Singapore has an ambition to not only be an economic hub but also a cultural centre, hence all the renaissance city hype. So it was no surprise when funding and recognition were reinstated in 2003. But official events like the Singapore Biennale and Arts Festival tend towards entertaining and user-friendly kind of performances, so there is still a role for independent initiatives presenting the experimental stuff which may not appeal to wider audiences. However, the funding bodies do not differentiate and they expect us to be equally safe and appealing, so it remains challenging.
Do you think performance is still as relevant today in Singapore as it was in the early 1990s?
All media are relevant depending on context. I still champion performance today, although the battleground has shifted. The crisis now is in culture and society, not the art form. There is more sophistication but also a conservative backlash. Global geopolitical shifts have triggered changes in cultural attitudes but the game continues with increasing complexities. Within performance, there are more approaches today than ever before. New hybrids between performance and other media like the internet, theatre, photography and animation. The problem is we forget, and hence repeat what’s been done, so we fault the medium when we should blame our inability to remain in touch with contemporary times.
Your art has always dealt with social and political issues. Singaporeans are not known for so-called ‘engaged art’. Why have you pursued this line in a country with a population apparently so uninterested in these things?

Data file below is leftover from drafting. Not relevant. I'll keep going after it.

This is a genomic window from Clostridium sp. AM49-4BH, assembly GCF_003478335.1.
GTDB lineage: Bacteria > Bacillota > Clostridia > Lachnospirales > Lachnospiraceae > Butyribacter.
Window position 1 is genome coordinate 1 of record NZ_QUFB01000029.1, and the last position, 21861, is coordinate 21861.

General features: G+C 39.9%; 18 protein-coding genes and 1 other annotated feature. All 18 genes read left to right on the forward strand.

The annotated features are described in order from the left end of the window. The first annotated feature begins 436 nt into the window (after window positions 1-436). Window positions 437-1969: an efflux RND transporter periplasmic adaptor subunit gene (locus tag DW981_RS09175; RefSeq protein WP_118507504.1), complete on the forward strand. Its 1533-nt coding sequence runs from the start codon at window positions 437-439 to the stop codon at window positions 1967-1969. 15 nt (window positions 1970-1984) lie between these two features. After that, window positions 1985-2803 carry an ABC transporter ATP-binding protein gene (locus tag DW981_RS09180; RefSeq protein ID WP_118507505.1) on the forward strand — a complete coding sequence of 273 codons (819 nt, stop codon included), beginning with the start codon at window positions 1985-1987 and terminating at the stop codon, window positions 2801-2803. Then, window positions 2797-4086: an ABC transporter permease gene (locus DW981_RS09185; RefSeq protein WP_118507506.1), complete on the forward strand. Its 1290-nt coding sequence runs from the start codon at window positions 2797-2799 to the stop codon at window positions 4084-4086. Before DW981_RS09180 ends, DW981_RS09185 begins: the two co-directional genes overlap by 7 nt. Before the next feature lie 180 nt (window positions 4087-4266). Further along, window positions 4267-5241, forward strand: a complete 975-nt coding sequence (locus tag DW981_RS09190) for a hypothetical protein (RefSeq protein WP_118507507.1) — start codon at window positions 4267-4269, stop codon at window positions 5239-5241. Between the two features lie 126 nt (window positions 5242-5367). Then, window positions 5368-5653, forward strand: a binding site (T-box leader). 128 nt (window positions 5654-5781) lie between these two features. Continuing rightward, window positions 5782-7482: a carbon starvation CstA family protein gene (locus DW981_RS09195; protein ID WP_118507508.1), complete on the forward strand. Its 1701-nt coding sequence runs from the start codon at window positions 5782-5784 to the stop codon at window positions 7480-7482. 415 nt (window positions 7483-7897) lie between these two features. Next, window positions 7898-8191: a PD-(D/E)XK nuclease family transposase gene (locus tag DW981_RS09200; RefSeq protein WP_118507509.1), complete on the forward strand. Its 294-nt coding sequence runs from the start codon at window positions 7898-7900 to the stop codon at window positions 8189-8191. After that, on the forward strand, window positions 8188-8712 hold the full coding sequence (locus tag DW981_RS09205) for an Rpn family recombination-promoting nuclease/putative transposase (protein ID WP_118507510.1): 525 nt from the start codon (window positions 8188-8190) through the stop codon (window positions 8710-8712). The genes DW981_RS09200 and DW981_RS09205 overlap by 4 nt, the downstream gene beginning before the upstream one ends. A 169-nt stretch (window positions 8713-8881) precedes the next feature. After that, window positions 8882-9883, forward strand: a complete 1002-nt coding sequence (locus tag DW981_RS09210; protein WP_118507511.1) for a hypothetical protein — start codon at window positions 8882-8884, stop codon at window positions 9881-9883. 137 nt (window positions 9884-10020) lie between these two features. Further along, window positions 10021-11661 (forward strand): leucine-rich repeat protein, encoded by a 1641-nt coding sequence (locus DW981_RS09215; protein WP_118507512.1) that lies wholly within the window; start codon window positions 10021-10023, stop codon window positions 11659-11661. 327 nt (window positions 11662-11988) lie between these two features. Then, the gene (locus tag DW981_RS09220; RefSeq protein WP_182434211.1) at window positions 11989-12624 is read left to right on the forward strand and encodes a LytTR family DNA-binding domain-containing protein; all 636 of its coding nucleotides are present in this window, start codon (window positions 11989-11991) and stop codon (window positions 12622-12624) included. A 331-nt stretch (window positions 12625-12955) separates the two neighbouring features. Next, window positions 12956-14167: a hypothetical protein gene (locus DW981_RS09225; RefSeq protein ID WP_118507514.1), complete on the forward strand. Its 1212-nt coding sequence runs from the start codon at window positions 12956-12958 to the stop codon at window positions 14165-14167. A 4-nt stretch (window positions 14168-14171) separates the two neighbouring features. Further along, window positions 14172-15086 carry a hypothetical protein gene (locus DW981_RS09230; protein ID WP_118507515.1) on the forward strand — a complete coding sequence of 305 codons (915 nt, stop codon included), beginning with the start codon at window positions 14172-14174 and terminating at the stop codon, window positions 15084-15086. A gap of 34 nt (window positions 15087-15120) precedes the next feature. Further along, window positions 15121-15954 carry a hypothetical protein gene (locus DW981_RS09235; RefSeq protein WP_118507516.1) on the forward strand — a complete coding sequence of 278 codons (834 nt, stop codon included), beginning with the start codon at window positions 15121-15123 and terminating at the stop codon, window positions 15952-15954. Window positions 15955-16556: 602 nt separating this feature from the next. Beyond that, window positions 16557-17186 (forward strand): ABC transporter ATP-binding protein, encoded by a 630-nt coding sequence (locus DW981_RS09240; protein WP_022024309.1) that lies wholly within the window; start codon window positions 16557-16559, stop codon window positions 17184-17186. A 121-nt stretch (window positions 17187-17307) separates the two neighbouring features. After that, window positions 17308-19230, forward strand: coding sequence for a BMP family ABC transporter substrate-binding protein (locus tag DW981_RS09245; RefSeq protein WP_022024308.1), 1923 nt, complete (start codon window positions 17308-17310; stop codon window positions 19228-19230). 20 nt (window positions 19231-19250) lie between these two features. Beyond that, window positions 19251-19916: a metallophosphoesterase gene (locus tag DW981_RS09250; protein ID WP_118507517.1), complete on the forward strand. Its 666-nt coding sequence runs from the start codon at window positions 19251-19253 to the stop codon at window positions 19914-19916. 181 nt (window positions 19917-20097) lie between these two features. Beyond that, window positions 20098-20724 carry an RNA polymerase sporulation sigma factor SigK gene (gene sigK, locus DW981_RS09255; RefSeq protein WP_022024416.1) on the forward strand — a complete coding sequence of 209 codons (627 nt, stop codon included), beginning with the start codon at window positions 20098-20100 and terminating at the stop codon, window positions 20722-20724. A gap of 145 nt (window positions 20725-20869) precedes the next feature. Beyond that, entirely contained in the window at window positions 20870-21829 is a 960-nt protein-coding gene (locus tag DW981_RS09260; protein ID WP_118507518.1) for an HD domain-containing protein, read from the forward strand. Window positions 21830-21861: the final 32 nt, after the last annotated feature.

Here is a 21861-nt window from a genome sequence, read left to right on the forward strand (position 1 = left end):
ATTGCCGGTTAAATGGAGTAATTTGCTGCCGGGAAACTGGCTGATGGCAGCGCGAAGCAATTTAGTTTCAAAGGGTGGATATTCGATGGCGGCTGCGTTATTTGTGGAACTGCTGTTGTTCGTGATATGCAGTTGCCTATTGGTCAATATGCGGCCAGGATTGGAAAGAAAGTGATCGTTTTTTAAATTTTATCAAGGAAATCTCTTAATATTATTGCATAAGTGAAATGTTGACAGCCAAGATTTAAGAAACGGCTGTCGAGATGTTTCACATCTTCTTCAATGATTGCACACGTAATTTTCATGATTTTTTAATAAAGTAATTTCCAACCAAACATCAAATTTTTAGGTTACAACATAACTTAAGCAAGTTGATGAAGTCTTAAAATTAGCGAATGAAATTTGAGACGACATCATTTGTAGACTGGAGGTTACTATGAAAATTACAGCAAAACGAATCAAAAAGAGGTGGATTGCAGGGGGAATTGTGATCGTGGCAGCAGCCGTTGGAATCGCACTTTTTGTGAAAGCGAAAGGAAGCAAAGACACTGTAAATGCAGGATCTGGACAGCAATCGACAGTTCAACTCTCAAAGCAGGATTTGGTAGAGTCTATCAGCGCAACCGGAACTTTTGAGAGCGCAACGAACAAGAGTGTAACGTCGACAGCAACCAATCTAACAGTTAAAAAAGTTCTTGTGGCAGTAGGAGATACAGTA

Actually Singapore produces socially concerned art. It is less visible because our issues are more complex than they seem on the surface. As for the lack of interest, this is a mystery. What I do has always been a response to what is going on. Audience response is a lesser priority.
I see a major shift in people’s willingness to engage, or take a stab at determining their own fate. Is this due to the internet? Education? Examples of empowered people elsewhere?
You got it. Change comes from all those things but the culture of today is dominated by a tendency towards mass consumption, Hollywood, television. Opinions are shaped by three-minute news bites. It’s scary to see our world run by technocrats who hardly read books in their entirety and drafted their PhD as a Google cut-and-paste. We are talking more but we may not be communicating more.
The government’s policy since the 1990s has been to foster and manage the art scene. It has spent significant money on the visual arts. What effect has this had?
Within the community, art still doesn’t make business sense and maybe it’s not supposed to. How does materialistic society maintain its spiritual soul? Can artists still have edgy dreams while meeting their funding deadlines? Some things haven’t changed. I still can’t afford to make many big works because of money and space constraints. So I have baskets full of unfulfilled dreams. The media and schools seem more willing to discuss art, but they still don’t know what it is. Squares will be squares and circles are circles but never the twain shall meet.
Lee Wen will perform on 7 Aug at Sculpture Square for the opening of ‘Drawing as Form’, an annual group exhibition running till 28 Aug.